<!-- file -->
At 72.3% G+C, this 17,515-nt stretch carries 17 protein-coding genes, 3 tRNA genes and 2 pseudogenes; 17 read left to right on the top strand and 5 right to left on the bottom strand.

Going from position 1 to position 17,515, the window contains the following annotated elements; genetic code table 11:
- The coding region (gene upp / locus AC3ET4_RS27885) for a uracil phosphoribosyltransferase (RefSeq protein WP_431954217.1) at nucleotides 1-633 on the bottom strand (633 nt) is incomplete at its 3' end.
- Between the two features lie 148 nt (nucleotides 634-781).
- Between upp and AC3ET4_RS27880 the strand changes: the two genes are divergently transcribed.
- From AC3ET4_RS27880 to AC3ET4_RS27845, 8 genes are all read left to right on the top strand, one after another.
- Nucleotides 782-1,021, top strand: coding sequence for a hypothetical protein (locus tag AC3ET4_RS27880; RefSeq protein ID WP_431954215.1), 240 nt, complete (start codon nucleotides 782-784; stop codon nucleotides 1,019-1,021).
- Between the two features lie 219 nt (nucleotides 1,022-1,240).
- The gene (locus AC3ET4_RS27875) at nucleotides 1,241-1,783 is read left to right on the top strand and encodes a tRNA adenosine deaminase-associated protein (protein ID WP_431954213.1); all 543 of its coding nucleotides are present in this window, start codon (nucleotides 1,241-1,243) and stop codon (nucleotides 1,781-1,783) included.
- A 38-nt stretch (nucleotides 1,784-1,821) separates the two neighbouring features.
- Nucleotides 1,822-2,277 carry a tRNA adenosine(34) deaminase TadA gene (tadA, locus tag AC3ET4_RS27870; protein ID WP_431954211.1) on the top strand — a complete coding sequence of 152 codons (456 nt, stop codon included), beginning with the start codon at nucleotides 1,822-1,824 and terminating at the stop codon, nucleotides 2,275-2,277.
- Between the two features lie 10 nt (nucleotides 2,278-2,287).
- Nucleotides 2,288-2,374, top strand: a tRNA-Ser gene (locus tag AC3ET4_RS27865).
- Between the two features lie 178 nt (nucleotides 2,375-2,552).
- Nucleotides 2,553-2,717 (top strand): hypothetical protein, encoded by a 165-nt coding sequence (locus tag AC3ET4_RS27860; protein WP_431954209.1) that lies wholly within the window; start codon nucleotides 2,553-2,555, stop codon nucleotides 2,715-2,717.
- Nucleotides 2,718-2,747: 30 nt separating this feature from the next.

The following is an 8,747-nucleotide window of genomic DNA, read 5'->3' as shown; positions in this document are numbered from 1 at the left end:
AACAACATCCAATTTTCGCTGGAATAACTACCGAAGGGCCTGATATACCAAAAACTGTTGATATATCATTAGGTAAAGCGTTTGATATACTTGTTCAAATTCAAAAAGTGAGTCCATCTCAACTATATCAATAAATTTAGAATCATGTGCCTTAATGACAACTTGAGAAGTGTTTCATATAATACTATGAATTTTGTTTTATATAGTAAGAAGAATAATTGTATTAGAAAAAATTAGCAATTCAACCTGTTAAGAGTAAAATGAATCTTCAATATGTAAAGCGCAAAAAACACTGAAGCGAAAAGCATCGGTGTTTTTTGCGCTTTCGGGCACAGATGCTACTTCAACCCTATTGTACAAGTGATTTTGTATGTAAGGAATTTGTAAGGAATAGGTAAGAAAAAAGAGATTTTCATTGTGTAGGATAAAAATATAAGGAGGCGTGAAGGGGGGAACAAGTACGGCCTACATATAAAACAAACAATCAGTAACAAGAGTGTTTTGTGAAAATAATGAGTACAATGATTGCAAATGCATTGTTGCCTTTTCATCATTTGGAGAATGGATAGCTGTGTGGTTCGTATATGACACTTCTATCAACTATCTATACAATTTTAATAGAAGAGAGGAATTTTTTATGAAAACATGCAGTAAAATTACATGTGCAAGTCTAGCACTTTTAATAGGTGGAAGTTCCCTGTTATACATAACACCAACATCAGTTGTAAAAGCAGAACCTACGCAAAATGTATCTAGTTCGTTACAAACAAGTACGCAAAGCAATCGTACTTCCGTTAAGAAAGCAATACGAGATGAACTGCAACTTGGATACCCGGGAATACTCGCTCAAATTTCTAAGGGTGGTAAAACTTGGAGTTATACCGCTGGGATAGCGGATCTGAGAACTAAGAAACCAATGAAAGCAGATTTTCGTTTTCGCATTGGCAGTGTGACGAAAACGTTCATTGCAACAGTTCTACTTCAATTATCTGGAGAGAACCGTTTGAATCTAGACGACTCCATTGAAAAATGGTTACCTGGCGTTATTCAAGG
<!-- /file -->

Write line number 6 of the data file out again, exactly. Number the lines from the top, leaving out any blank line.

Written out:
- From AC3ET4_RS27880 to AC3ET4_RS27845, 8 genes are all read left to right on the top strand, one after another.